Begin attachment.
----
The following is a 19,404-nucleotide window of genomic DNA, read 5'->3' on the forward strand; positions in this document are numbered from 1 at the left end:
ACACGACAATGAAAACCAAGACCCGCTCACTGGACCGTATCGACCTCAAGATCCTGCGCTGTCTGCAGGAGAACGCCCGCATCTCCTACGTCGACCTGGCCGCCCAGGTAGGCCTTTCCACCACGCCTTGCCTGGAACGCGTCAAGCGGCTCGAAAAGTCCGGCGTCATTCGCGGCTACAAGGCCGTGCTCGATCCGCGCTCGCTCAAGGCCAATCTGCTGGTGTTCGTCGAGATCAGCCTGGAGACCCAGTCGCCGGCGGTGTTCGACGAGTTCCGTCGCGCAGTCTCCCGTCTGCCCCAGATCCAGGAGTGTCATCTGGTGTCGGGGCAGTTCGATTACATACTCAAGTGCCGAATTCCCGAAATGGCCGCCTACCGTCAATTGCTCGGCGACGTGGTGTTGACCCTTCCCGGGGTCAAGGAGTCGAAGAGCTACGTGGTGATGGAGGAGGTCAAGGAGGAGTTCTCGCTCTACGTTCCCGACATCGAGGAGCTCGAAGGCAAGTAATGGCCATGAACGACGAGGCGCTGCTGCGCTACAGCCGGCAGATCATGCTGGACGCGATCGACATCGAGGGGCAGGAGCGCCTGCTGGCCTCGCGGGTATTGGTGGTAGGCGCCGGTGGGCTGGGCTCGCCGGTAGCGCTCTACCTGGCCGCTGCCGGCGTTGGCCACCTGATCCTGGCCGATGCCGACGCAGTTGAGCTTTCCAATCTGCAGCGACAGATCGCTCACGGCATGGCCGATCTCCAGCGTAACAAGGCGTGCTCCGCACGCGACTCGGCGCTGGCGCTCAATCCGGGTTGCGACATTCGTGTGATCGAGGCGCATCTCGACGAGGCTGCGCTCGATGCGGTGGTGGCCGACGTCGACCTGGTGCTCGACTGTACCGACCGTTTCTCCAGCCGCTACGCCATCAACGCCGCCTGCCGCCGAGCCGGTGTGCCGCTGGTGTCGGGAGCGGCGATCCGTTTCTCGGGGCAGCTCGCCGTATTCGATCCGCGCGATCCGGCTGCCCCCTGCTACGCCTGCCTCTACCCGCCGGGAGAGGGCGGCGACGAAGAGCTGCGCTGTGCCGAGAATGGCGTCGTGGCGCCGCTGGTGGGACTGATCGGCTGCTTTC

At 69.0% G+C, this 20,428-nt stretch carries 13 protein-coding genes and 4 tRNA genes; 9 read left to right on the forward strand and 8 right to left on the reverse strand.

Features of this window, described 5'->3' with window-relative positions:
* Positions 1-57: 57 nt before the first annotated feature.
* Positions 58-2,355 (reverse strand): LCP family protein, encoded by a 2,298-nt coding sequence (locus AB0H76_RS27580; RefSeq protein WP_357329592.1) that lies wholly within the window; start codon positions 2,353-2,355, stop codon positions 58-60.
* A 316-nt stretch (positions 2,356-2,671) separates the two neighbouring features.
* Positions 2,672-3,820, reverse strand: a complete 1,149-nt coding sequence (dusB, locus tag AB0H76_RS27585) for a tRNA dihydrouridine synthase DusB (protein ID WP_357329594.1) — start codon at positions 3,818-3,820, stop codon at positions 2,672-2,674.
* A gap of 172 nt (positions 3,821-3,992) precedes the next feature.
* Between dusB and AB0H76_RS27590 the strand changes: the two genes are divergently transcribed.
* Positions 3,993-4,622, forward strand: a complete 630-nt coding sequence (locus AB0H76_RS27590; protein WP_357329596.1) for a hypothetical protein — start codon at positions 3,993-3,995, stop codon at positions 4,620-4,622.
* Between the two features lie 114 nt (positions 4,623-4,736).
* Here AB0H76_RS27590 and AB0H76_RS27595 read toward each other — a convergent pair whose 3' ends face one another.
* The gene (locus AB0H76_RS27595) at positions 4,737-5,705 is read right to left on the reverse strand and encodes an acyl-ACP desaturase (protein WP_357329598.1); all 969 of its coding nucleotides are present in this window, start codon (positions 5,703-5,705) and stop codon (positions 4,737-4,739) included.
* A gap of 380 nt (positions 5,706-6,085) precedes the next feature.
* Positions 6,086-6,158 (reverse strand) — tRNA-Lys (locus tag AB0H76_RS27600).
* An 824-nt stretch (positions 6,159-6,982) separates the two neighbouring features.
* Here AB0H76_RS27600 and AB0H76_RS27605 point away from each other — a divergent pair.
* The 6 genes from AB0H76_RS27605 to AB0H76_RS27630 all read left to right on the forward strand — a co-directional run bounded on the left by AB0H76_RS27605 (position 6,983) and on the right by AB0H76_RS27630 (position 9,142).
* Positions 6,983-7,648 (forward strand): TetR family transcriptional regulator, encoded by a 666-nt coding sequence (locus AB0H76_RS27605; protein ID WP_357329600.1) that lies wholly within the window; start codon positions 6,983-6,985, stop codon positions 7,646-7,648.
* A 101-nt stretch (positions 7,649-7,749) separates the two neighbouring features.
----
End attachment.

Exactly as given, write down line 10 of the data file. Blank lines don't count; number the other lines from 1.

* Between dusB and AB0H76_RS27590 the strand changes: the two genes are divergently transcribed.